FCC LAUNCHES MODERNIZATION OF E-RATE PROGRAM TO DELIVER STUDENTS & TEACHERS ACCESS TO HIGH-CAPACITY BROADBAND NATIONWIDE
Revitalized E-rate program to focus on 21st century broadband needs of schools and libraries Washington, D.C. – Today, the Federal Communications Commission initiated a thorough review and modernization of the E-rate program built around three goals: increased broadband capacity, cost-effective purchasing, and streamlined program administration.
E-rate was established in 1997 and represents the federal government’s largest education technology program. When Congress passed the Telecommunications Act of 1996, only 14 percent of classrooms had Internet; today it’s near 100%. To date, the E-rate program has successfully connected virtually all U.S. schools and libraries (97% of U.S. classrooms) to the Internet.
Over the past 15 years, support provided by the E-rate program has helped revolutionize schools’ and libraries’ access to modern communications networks, but the needs of schools and libraries are changing. In schools, high speed broadband access means an increasingly interactive and individualized learning environment and expands school boundaries through distance learning applications. In libraries, high-speed broadband access provides patrons the ability to apply for jobs; interact with federal, state, local, and Tribal government agencies; engage in life-long learning; and stay in touch with friends and family. The Commission’s initiative today marks the first comprehensive update of the E-rate program since 1997. According to a 2010 survey of E-rate applicants, half had slower connection speeds than the average American home and 39% cited cost of service as the greatest barrier to better meeting their needs And according to a recent American Library Association survey, one quarter of libraries still have broadband speeds of 1.5 Mbps or less, and only 9 percent of libraries have speeds of 100 Mbps or greater. In light of these findings, there is growing consensus that E-rate needs to be updated and revitalized with a renewed focus on ensuring that all schools and libraries have affordable access to high-capacity broadband.
To meet the needs of today’s students, teachers, and library patrons the Commission sets forth three proposed goals to modernize the E-rate program and seeks comment on options to advance these goals:
Increased Broadband Capacity: To ensure schools and libraries have affordable access to 21st century broadband, the Commission seeks comment on a range of proposals to focus funds on supporting high-capacity broadband, including: simplifying rules on fiber deployment to lower barriers to new construction; prioritizing funding for new fiber deployments that will drive higher speeds and long-term efficiency; phasing out support for services like paging and directory assistance; ensuring that schools and libraries can access funding for modern high-speed Wi-Fi networks in classrooms and library buildings; and allocating funding on a simplified, per-student basis.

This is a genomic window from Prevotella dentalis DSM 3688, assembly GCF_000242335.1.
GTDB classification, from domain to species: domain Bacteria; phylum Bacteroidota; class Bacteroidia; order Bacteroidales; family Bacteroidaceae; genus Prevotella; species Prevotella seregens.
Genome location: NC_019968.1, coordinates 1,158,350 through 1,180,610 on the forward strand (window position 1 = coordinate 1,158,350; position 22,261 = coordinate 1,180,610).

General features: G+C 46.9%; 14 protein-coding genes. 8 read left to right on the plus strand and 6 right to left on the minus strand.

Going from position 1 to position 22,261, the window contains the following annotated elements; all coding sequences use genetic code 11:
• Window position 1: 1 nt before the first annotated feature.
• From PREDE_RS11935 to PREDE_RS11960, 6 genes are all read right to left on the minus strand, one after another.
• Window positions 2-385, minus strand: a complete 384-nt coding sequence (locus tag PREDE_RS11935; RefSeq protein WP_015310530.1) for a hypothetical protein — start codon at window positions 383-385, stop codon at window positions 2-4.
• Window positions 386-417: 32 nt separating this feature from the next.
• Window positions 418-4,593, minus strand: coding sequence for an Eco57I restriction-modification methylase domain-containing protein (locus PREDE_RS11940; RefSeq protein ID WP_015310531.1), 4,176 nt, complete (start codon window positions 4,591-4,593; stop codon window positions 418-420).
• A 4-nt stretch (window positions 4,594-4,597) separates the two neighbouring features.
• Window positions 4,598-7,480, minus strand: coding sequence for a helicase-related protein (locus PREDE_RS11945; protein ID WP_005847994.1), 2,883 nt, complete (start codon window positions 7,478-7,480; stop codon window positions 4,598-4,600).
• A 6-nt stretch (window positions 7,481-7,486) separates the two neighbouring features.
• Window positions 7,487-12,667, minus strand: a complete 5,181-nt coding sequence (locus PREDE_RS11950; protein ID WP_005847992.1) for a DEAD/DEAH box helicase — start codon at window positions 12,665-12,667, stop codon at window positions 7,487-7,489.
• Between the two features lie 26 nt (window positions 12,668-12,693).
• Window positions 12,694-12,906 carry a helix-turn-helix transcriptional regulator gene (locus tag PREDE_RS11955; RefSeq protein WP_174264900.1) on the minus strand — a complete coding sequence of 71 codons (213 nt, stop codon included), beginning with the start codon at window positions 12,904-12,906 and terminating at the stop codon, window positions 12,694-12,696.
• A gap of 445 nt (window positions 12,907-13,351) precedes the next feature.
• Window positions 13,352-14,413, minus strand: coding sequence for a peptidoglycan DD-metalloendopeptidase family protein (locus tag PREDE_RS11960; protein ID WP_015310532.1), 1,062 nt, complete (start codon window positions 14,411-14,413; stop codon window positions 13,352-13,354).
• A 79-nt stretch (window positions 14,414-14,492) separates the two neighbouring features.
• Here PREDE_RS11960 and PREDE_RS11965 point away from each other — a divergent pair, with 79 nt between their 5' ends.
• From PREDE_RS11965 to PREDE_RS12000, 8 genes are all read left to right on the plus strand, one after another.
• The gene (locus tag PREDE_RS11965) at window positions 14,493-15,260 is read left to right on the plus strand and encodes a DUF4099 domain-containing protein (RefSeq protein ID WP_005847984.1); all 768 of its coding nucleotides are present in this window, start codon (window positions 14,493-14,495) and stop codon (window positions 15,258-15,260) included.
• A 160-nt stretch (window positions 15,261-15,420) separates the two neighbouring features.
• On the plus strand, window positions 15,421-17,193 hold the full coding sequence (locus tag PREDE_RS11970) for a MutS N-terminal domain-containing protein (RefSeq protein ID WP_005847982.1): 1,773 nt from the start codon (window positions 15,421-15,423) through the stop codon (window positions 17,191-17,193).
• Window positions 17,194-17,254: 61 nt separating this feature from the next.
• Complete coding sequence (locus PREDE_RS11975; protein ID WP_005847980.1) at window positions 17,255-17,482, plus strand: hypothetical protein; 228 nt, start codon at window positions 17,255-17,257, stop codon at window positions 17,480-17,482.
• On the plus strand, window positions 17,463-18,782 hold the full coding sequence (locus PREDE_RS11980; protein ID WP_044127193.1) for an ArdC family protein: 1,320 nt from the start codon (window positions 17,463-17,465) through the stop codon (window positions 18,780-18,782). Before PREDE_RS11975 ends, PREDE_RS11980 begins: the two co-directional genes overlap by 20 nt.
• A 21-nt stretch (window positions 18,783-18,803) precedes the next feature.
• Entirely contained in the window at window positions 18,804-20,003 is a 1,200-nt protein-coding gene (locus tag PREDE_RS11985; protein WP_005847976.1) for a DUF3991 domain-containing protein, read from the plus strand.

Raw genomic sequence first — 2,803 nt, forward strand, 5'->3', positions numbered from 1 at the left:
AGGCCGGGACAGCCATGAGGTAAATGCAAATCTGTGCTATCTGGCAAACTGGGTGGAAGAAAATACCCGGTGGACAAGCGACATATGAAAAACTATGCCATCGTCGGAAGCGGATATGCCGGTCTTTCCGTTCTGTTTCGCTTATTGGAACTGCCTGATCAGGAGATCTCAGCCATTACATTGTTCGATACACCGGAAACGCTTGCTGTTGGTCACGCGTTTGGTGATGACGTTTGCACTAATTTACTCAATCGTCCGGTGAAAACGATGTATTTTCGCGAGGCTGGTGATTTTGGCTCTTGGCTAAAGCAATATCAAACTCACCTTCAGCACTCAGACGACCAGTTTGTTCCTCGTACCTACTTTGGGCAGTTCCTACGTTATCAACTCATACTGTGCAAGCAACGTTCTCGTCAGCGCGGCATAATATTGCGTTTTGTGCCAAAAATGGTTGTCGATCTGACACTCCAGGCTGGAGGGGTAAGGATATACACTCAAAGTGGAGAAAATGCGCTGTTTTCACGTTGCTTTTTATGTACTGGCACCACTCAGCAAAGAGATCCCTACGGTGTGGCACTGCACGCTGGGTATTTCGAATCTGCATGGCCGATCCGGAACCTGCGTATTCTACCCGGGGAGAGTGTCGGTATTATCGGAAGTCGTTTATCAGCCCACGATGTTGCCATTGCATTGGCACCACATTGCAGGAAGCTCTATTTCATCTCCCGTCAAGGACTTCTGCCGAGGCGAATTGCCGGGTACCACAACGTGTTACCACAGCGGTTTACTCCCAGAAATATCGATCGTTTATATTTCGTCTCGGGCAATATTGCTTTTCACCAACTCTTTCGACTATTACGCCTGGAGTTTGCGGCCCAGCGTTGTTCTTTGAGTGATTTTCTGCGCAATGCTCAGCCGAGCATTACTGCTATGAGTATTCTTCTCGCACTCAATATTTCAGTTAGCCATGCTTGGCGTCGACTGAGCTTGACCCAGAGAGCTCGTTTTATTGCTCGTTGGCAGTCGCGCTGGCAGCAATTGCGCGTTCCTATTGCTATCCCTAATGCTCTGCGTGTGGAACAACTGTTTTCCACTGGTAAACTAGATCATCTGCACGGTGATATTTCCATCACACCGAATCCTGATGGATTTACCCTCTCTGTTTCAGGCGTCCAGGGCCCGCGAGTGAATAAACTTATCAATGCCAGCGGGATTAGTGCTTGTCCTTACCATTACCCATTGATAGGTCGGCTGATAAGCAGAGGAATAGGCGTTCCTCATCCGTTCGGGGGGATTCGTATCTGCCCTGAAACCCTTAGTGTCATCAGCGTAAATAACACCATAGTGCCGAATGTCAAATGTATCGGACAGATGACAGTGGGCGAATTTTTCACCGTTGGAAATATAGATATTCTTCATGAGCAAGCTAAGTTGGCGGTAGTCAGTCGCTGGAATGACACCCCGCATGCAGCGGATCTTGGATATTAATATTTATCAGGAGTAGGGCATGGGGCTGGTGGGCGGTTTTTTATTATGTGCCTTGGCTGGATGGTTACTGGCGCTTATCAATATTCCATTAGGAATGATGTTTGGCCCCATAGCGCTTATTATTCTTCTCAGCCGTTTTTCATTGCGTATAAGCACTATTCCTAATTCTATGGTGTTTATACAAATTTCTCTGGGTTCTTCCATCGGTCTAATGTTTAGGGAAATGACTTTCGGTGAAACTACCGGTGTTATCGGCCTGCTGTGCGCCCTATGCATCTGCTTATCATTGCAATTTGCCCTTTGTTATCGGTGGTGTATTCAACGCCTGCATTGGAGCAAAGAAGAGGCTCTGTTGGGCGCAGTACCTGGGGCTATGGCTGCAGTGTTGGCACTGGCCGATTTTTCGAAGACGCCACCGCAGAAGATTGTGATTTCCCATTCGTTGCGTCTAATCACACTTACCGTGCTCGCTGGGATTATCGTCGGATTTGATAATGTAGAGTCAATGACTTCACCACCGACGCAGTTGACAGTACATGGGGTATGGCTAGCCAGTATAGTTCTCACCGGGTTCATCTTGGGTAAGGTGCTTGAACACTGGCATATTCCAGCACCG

Cost-effective Purchasing: To maximize the cost-effectiveness of E-rate purchases, the Commission seeks comment on how to increase consortium purchasing to drive down prices; how to create other bulk buying opportunities; how to increase transparency of prices and spending; how to improve the competitive bidding processes; and a pilot program to incentivize and test more cost-effective purchasing practices.
Streamlined Program Administration: To streamline the administration of the E-rate program, the Commission seeks comment on speeding the review of E-rate applications; providing a streamlined electronic filing system and requiring electronic filing of documents; increasing the transparency of USAC’s processes; simplifying the eligible services list and finding more efficient ways to disburse E-rate funds; reducing unused E-rate funding; and streamlining the E-rate appeals process.
The proposal also seeks comment on a variety of other issues, including the applicability of the Children’s Internet Protection Act (CIPA) to devices brought into schools and libraries and to devices provided by schools and libraries for at-home use; adjusting to changes in the National School Lunch Program that affect E-rate; additional measures for protecting the program from waste, fraud and abuse; wireless community hotspots; and the adoption of E-rate program procedures in the event of a national emergency or natural disaster.
During the Commission meeting, Kenmore Middle School Principal Dr. John Word joined representatives from the bipartisan LEAD Commission – former U.S. Department of Education Secretary Margaret Spellings and Founder and CEO of Common Sense Media Jim Steyer – to deliver presentations on the need to wire U.S. schools for digital education.
Action by the Commission July 19, 2013, by Notice of Proposed Rulemaking (FCC 13-100). Acting Chairwoman Clyburn, Commissioners Rosenworcel and Pai with Acting Chairwoman Clyburn, Commissioners Rosenworcel and Pai issuing statements.
WC Docket No. 13-184
Additional information can be found at http://www.fcc.gov/e-rate-update